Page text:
Idaho teacher investigated for saying ‘vagina’ during biology lesson
A high school science teacher in Idaho is under investigation by the state’s professional standards commission because he reportedly used the word “vagina” during a biology lesson.
Tim McDaniel, who teaches 10th grade science at Dietrich School, told the Twin Falls Times-News that four parents were upset when they learned that his lesson included the word “vagina” and information about the biology behind female orgasm.
“I teach straight out of the textbook, I don’t include anything that the textbook doesn’t mention,” McDaniel remarked. “But I give every student the option not attend this class when I teach on the reproductive system if they don’t feel comfortable with the material.”
McDaniel said that he had never before received a complaint in the 18 years that he had taught science class at Dietrich School.
According to students who have set up a Facebook page to “SAVE THE SCIENCE TEACHER!!” certain parents may have had a political agenda in going after McDaniel. Sixty-six percent of church goers in Lincoln County, where Dietrich is located, are affiliated with the Mormon LDS Church, according to 2002 Glenmary Research Center data.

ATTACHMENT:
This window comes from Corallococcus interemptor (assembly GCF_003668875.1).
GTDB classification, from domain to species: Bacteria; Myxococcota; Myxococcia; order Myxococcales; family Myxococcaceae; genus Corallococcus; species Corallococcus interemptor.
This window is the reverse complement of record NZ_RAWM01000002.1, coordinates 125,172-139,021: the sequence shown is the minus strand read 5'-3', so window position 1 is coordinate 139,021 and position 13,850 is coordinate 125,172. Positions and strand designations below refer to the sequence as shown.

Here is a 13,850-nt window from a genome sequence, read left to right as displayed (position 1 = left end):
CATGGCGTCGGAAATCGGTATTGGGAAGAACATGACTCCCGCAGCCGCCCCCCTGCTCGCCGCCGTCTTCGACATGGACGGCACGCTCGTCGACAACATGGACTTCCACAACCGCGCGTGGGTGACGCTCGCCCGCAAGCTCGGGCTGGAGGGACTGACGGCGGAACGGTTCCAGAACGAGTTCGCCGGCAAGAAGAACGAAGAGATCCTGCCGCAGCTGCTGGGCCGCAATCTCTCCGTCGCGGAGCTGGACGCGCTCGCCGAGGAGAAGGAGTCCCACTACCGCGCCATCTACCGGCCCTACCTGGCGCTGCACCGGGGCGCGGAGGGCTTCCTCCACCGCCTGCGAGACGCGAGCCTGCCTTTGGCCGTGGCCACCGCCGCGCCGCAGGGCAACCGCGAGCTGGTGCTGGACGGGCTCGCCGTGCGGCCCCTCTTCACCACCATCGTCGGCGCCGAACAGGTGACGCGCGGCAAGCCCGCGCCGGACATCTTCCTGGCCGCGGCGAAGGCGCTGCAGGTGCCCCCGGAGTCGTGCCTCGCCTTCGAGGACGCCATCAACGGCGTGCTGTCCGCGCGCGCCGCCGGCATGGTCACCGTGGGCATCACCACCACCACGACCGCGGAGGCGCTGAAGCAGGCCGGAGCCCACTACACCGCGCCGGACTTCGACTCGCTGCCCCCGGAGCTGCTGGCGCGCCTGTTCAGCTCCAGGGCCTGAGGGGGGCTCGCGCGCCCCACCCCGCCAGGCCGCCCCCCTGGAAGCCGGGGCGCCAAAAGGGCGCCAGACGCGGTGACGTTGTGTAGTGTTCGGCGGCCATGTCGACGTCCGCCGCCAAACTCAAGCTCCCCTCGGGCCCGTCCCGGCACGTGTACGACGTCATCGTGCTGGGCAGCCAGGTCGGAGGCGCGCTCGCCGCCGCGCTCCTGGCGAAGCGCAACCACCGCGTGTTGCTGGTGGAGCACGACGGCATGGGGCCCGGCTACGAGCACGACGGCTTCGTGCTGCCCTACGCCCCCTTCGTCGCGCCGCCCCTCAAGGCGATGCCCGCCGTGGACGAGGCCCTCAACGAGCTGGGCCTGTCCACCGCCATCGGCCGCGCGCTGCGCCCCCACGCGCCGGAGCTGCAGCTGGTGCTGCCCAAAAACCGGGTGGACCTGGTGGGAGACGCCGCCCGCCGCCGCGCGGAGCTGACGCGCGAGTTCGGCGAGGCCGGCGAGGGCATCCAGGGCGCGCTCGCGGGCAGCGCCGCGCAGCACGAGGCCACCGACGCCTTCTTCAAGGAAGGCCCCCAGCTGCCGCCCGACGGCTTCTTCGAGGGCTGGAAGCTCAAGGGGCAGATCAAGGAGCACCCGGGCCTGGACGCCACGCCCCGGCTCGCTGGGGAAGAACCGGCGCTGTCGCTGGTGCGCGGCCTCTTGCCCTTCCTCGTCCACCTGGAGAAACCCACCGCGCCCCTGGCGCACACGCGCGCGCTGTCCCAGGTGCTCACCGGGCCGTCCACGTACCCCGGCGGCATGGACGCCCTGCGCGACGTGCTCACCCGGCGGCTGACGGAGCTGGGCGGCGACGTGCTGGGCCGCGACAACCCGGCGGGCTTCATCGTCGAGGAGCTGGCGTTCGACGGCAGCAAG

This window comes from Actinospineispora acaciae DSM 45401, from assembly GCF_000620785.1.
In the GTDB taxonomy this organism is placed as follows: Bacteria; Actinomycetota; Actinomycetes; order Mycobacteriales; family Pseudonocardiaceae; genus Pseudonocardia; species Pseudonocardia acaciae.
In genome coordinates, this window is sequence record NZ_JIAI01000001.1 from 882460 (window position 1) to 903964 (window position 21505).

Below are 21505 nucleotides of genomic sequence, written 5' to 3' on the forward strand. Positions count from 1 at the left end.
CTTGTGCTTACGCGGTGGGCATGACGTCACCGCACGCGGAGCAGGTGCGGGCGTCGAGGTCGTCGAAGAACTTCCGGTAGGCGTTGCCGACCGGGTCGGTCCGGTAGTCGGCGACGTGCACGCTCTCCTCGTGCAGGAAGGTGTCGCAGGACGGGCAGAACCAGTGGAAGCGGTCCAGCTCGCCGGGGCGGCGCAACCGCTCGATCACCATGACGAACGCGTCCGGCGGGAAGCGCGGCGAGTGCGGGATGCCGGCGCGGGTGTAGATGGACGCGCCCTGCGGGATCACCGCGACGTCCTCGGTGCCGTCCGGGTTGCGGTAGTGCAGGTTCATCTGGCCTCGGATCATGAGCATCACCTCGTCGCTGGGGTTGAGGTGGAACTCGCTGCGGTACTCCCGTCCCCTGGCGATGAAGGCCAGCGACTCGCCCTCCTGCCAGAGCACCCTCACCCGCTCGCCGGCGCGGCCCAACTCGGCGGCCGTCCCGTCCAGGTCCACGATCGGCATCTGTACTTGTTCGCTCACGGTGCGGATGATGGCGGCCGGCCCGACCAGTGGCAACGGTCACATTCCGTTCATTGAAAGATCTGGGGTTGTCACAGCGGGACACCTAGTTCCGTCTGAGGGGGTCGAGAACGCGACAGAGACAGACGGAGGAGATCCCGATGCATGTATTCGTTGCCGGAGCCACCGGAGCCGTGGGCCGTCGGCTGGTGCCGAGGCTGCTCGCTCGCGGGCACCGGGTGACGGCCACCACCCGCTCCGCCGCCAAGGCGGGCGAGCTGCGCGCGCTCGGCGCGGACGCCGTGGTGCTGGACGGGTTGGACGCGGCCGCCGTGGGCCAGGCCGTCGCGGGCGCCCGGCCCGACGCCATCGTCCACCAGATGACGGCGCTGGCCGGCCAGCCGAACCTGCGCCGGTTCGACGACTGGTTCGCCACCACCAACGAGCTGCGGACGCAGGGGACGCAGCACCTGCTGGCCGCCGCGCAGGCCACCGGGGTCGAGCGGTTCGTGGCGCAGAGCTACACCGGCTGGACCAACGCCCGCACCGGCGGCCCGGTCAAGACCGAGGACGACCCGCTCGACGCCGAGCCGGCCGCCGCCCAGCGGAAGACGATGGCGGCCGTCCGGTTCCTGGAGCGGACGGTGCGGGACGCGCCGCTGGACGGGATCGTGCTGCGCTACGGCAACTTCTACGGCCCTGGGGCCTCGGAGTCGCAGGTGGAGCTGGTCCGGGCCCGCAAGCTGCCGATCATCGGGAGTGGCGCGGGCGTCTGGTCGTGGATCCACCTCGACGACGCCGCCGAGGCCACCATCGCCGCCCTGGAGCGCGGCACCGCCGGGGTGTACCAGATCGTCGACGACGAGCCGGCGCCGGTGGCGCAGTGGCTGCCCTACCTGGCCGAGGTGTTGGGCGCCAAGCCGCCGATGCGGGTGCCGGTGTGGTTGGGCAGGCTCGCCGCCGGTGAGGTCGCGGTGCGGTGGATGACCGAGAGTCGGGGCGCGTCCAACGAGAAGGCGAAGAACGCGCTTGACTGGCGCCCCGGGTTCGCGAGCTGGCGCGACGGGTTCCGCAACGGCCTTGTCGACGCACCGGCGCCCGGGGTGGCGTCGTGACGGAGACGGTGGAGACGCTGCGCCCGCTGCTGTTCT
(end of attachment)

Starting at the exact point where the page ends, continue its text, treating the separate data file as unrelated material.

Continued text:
“[T]here are a couple people in the community that are trying to get Mr. McDaniel fired for teaching the reproductive system, climate change, and several other science subjects,” students wrote. “All these subjects were taught from the book and in good taste. He cares for each of his students and goes the extra mile to help them all. Now is the time for us to help by supporting him!”
McDaniel acknowledged that he may have angered some parents by showing the film “An Inconvenient Truth” during a lesson about climate change.
He explained to the Times-News that students were asked to write a paper on their thoughts about climate change after seeing the film.
“I’m not looking for one answer, I just want them to be able to explain what they believe,” McDaniel said.
“This sort of thing makes you worry about what you teach,” he added. “That’s not right.”
Dietrich Superintendent Neil Hollingshead speculated that McDaniel would not be fired as a result of the investigation.
“It is highly unlikely it would end with his dismissal,” the superintendent mused. “Maybe a letter of reprimand from the school board.”
But McDaniel pointed out that even a letter of reprimand would be unfair.
“I’ve done nothing wrong,” he insisted. “I told them I won’t sign it.”